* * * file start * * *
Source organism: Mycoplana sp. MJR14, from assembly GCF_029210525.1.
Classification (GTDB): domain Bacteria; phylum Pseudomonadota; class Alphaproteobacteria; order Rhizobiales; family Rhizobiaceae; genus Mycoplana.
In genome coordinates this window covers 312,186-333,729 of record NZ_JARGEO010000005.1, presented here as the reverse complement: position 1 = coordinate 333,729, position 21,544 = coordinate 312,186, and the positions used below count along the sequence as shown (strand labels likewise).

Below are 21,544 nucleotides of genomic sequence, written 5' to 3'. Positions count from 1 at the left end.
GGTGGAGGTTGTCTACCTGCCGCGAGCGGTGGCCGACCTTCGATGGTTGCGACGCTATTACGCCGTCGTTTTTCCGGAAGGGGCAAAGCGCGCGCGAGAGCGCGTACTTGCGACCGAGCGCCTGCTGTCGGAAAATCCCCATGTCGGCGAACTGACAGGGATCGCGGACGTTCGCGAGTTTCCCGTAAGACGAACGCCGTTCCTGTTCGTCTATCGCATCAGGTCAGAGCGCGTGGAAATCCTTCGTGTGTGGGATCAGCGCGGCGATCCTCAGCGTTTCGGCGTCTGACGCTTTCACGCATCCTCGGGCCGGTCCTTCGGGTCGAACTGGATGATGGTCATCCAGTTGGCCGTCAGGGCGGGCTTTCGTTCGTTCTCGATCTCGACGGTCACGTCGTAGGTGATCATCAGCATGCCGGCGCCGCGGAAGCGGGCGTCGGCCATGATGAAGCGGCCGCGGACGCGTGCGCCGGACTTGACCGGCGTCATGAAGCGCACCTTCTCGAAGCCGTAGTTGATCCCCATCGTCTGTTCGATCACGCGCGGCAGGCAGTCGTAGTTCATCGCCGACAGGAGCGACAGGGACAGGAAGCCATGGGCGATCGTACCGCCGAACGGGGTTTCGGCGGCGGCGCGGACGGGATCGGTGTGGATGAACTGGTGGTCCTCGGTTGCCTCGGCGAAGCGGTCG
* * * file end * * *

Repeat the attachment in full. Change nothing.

Source organism: Mycoplana sp. MJR14, from assembly GCF_029210525.1.
Classification (GTDB): domain Bacteria; phylum Pseudomonadota; class Alphaproteobacteria; order Rhizobiales; family Rhizobiaceae; genus Mycoplana.
In genome coordinates this window covers 312,186-333,729 of record NZ_JARGEO010000005.1, presented here as the reverse complement: position 1 = coordinate 333,729, position 21,544 = coordinate 312,186, and the positions used below count along the sequence as shown (strand labels likewise).

Below are 21,544 nucleotides of genomic sequence, written 5' to 3'. Positions count from 1 at the left end.
GGTGGAGGTTGTCTACCTGCCGCGAGCGGTGGCCGACCTTCGATGGTTGCGACGCTATTACGCCGTCGTTTTTCCGGAAGGGGCAAAGCGCGCGCGAGAGCGCGTACTTGCGACCGAGCGCCTGCTGTCGGAAAATCCCCATGTCGGCGAACTGACAGGGATCGCGGACGTTCGCGAGTTTCCCGTAAGACGAACGCCGTTCCTGTTCGTCTATCGCATCAGGTCAGAGCGCGTGGAAATCCTTCGTGTGTGGGATCAGCGCGGCGATCCTCAGCGTTTCGGCGTCTGACGCTTTCACGCATCCTCGGGCCGGTCCTTCGGGTCGAACTGGATGATGGTCATCCAGTTGGCCGTCAGGGCGGGCTTTCGTTCGTTCTCGATCTCGACGGTCACGTCGTAGGTGATCATCAGCATGCCGGCGCCGCGGAAGCGGGCGTCGGCCATGATGAAGCGGCCGCGGACGCGTGCGCCGGACTTGACCGGCGTCATGAAGCGCACCTTCTCGAAGCCGTAGTTGATCCCCATCGTCTGTTCGATCACGCGCGGCAGGCAGTCGTAGTTCATCGCCGACAGGAGCGACAGGGACAGGAAGCCATGGGCGATCGTACCGCCGAACGGGGTTTCGGCGGCGGCGCGGACGGGATCGGTGTGGATGAACTGGTGGTCCTCGGTTGCCTCGGCGAAGCGGTCG